A third-choice goalkeeper should never really a problematic position for any club, but Tottenham Hotspur are merely wasting finances with Paulo Gazzaniga.
The Argentine shot-stopper is thought to be on around £25k-per-week in north London and has quickly become a forgotten man since the arrival of Joe Hart in the summer.
Indeed, the free-agent was signed by Jose Mourinho and has since become a reliable back-up to Hugo Lloris, starting eight matches across the Europa League and FA Cup.
As a result, Gazzaniga, who played a heft chunk of last season in the Frenchman’s absence, is yet to play at all this campaign. In fact, he’s only made a Spurs matchday squad once in 31 outings.
It just seems pointless keeping him around when an academy glovesman can fill that void and still gain valuable experience for the U23 squad.
The 29-year-old outcast deputised for Lloris in 25 matches in 2019/20 but only managed to keep five clean sheets, per Transfermarkt.
Whilst since arriving from Southampton and thus reuniting with Mauricio Pochettino in 2017 for £2m, he’s made only 37 appearances, so he’s pretty much being paid a salary for doing very little, if not nothing at all.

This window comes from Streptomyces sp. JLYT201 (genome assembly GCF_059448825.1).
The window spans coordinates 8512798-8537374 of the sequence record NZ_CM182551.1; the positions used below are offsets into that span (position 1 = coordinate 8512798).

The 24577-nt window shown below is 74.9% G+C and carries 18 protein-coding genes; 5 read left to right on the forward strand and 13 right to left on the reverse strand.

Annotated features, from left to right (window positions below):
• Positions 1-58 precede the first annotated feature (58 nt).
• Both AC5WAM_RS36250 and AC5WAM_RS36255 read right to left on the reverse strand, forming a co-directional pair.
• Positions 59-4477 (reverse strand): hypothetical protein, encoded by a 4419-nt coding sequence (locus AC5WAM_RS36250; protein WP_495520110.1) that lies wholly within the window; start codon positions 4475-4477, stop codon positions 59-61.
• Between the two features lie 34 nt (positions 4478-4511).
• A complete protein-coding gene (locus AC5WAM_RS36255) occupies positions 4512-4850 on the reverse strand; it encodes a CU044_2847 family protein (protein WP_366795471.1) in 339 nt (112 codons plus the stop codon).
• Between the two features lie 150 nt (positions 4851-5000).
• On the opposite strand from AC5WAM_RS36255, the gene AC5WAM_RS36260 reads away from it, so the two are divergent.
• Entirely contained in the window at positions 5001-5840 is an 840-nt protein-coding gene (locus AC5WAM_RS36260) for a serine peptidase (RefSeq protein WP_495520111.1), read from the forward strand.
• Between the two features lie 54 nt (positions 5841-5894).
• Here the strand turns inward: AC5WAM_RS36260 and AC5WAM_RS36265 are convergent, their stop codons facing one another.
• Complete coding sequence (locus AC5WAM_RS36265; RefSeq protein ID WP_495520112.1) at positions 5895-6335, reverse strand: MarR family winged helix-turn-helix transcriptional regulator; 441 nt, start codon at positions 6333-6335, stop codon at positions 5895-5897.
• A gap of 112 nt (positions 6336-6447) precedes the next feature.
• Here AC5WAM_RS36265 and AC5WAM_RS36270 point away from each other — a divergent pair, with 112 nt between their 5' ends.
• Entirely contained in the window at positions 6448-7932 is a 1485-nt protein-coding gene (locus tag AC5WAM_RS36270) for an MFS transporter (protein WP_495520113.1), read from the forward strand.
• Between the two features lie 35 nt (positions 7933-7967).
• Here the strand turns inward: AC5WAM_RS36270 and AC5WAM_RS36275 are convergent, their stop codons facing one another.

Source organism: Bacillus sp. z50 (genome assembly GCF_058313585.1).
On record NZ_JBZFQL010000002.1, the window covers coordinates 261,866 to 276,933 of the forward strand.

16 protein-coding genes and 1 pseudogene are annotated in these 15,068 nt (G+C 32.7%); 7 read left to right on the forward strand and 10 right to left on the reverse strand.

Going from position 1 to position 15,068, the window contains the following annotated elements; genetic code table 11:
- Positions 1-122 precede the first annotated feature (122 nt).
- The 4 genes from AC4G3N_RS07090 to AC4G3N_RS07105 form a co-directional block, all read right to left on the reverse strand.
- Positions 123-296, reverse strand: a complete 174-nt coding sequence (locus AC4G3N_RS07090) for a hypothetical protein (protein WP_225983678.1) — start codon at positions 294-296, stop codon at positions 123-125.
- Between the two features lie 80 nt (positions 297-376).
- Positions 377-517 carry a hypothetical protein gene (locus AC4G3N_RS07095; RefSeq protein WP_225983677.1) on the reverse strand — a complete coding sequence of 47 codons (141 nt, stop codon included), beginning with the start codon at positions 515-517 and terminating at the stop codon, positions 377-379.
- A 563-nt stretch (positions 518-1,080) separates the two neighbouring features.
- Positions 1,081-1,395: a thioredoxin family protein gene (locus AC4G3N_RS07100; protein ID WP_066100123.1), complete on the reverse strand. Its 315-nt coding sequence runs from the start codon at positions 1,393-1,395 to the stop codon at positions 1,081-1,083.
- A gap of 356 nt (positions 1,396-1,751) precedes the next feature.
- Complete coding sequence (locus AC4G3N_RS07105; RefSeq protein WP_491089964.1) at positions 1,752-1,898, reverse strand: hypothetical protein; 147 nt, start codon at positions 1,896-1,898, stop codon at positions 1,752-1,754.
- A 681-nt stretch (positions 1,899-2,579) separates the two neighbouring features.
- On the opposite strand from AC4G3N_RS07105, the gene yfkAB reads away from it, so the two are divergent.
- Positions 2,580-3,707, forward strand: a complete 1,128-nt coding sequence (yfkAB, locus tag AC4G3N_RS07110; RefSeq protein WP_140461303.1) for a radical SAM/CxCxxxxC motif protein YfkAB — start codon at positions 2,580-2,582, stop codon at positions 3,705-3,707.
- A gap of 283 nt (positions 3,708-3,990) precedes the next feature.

He’s not even made their Europa League squad either, which speaks volumes on how Mourinho must rate his third-choice goalkeeper.
As does the fact that a player released by Premier League strugglers Burnley has been able to easily usurp him in the pecking order, almost in a flash.
Which is why it would be a smart decision to cash in on him before the transfer window draws to a close in two weeks time – according to Eurosport’s Dean Jones, the one-time international is ‘likely’ to leave the Tottenham Hotspur Stadium this month.
A wise decision for someone who is merely robbing Spurs chairman Daniel Levy blind at the minute. In the summer, both Merseyside clubs Liverpool and Everton were thought to be keen on signing him, so he surely wouldn’t be short of suitors.
Having wasted a total of £5.5m on the Spurs outcast over the past three-and-a-half years, it’s time for Levy to move him on.